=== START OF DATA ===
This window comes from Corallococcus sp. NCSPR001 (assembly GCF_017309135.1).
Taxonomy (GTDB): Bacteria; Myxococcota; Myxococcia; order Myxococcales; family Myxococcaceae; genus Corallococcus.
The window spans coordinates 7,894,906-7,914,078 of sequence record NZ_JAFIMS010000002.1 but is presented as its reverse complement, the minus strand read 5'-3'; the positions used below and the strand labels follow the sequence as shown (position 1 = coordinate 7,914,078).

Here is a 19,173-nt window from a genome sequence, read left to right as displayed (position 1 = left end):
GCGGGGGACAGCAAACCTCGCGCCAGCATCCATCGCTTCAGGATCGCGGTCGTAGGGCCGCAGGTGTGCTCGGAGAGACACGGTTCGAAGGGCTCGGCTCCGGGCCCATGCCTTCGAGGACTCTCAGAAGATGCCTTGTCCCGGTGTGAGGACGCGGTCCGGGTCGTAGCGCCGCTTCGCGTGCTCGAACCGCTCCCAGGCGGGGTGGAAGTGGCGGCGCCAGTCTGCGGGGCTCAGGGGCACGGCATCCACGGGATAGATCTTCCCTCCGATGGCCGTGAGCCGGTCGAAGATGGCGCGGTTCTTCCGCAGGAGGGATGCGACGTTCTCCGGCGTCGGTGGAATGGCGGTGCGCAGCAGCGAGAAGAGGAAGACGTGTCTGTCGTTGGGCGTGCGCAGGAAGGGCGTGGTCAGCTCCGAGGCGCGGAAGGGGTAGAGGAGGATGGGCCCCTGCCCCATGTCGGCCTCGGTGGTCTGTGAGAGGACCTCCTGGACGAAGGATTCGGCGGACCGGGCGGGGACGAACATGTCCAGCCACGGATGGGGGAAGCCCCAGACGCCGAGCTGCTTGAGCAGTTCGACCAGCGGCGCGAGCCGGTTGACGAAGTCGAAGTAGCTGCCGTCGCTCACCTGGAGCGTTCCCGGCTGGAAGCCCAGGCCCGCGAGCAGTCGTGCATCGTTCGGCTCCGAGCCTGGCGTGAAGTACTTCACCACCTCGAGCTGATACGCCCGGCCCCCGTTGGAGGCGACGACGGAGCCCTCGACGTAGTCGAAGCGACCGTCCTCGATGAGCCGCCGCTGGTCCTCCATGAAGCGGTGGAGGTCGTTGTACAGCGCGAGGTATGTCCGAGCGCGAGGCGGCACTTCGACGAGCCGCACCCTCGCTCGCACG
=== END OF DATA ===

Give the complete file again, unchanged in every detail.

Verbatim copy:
This window comes from Corallococcus sp. NCSPR001 (assembly GCF_017309135.1).
Taxonomy (GTDB): Bacteria; Myxococcota; Myxococcia; order Myxococcales; family Myxococcaceae; genus Corallococcus.
The window spans coordinates 7,894,906-7,914,078 of sequence record NZ_JAFIMS010000002.1 but is presented as its reverse complement, the minus strand read 5'-3'; the positions used below and the strand labels follow the sequence as shown (position 1 = coordinate 7,914,078).

Here is a 19,173-nt window from a genome sequence, read left to right as displayed (position 1 = left end):
GCGGGGGACAGCAAACCTCGCGCCAGCATCCATCGCTTCAGGATCGCGGTCGTAGGGCCGCAGGTGTGCTCGGAGAGACACGGTTCGAAGGGCTCGGCTCCGGGCCCATGCCTTCGAGGACTCTCAGAAGATGCCTTGTCCCGGTGTGAGGACGCGGTCCGGGTCGTAGCGCCGCTTCGCGTGCTCGAACCGCTCCCAGGCGGGGTGGAAGTGGCGGCGCCAGTCTGCGGGGCTCAGGGGCACGGCATCCACGGGATAGATCTTCCCTCCGATGGCCGTGAGCCGGTCGAAGATGGCGCGGTTCTTCCGCAGGAGGGATGCGACGTTCTCCGGCGTCGGTGGAATGGCGGTGCGCAGCAGCGAGAAGAGGAAGACGTGTCTGTCGTTGGGCGTGCGCAGGAAGGGCGTGGTCAGCTCCGAGGCGCGGAAGGGGTAGAGGAGGATGGGCCCCTGCCCCATGTCGGCCTCGGTGGTCTGTGAGAGGACCTCCTGGACGAAGGATTCGGCGGACCGGGCGGGGACGAACATGTCCAGCCACGGATGGGGGAAGCCCCAGACGCCGAGCTGCTTGAGCAGTTCGACCAGCGGCGCGAGCCGGTTGACGAAGTCGAAGTAGCTGCCGTCGCTCACCTGGAGCGTTCCCGGCTGGAAGCCCAGGCCCGCGAGCAGTCGTGCATCGTTCGGCTCCGAGCCTGGCGTGAAGTACTTCACCACCTCGAGCTGATACGCCCGGCCCCCGTTGGAGGCGACGACGGAGCCCTCGACGTAGTCGAAGCGACCGTCCTCGATGAGCCGCCGCTGGTCCTCCATGAAGCGGTGGAGGTCGTTGTACAGCGCGAGGTATGTCCGAGCGCGAGGCGGCACTTCGACGAGCCGCACCCTCGCTCGCACG